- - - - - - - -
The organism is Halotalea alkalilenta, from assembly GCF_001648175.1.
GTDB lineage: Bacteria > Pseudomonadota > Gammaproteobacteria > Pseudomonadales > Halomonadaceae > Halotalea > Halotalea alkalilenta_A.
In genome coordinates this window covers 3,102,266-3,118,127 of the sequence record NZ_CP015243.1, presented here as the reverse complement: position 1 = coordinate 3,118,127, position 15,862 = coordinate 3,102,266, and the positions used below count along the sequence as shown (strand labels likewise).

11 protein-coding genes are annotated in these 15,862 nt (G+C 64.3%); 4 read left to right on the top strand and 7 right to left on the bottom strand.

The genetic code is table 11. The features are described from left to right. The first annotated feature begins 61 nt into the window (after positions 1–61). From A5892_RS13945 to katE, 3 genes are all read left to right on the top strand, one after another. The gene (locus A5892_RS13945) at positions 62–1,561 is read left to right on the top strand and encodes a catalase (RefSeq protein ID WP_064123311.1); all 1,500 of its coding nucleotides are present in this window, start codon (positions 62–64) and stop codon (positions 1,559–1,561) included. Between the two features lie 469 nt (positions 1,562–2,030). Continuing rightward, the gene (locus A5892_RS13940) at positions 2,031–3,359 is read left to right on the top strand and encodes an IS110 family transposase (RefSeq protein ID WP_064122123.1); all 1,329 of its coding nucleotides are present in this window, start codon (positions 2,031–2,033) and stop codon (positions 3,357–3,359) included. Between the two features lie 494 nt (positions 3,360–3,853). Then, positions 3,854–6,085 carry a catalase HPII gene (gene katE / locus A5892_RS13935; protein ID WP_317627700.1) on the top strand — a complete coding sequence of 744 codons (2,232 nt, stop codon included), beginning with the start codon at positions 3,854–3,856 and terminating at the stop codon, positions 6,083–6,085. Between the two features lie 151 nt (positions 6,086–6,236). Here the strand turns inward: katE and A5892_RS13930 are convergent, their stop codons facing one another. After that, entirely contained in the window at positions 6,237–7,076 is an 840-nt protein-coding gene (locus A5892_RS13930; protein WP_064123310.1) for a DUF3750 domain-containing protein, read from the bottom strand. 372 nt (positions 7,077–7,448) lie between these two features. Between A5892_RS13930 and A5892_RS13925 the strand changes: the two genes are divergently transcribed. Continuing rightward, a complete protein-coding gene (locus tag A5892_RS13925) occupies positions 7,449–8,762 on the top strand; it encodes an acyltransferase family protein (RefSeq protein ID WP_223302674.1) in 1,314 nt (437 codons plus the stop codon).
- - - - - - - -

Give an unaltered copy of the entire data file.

The organism is Halotalea alkalilenta, from assembly GCF_001648175.1.
GTDB lineage: Bacteria > Pseudomonadota > Gammaproteobacteria > Pseudomonadales > Halomonadaceae > Halotalea > Halotalea alkalilenta_A.
In genome coordinates this window covers 3,102,266-3,118,127 of the sequence record NZ_CP015243.1, presented here as the reverse complement: position 1 = coordinate 3,118,127, position 15,862 = coordinate 3,102,266, and the positions used below count along the sequence as shown (strand labels likewise).

11 protein-coding genes are annotated in these 15,862 nt (G+C 64.3%); 4 read left to right on the top strand and 7 right to left on the bottom strand.

The genetic code is table 11. The features are described from left to right. The first annotated feature begins 61 nt into the window (after positions 1–61). From A5892_RS13945 to katE, 3 genes are all read left to right on the top strand, one after another. The gene (locus A5892_RS13945) at positions 62–1,561 is read left to right on the top strand and encodes a catalase (RefSeq protein ID WP_064123311.1); all 1,500 of its coding nucleotides are present in this window, start codon (positions 62–64) and stop codon (positions 1,559–1,561) included. Between the two features lie 469 nt (positions 1,562–2,030). Continuing rightward, the gene (locus A5892_RS13940) at positions 2,031–3,359 is read left to right on the top strand and encodes an IS110 family transposase (RefSeq protein ID WP_064122123.1); all 1,329 of its coding nucleotides are present in this window, start codon (positions 2,031–2,033) and stop codon (positions 3,357–3,359) included. Between the two features lie 494 nt (positions 3,360–3,853). Then, positions 3,854–6,085 carry a catalase HPII gene (gene katE / locus A5892_RS13935; protein ID WP_317627700.1) on the top strand — a complete coding sequence of 744 codons (2,232 nt, stop codon included), beginning with the start codon at positions 3,854–3,856 and terminating at the stop codon, positions 6,083–6,085. Between the two features lie 151 nt (positions 6,086–6,236). Here the strand turns inward: katE and A5892_RS13930 are convergent, their stop codons facing one another. After that, entirely contained in the window at positions 6,237–7,076 is an 840-nt protein-coding gene (locus A5892_RS13930; protein WP_064123310.1) for a DUF3750 domain-containing protein, read from the bottom strand. 372 nt (positions 7,077–7,448) lie between these two features. Between A5892_RS13930 and A5892_RS13925 the strand changes: the two genes are divergently transcribed. Continuing rightward, a complete protein-coding gene (locus tag A5892_RS13925) occupies positions 7,449–8,762 on the top strand; it encodes an acyltransferase family protein (RefSeq protein ID WP_223302674.1) in 1,314 nt (437 codons plus the stop codon).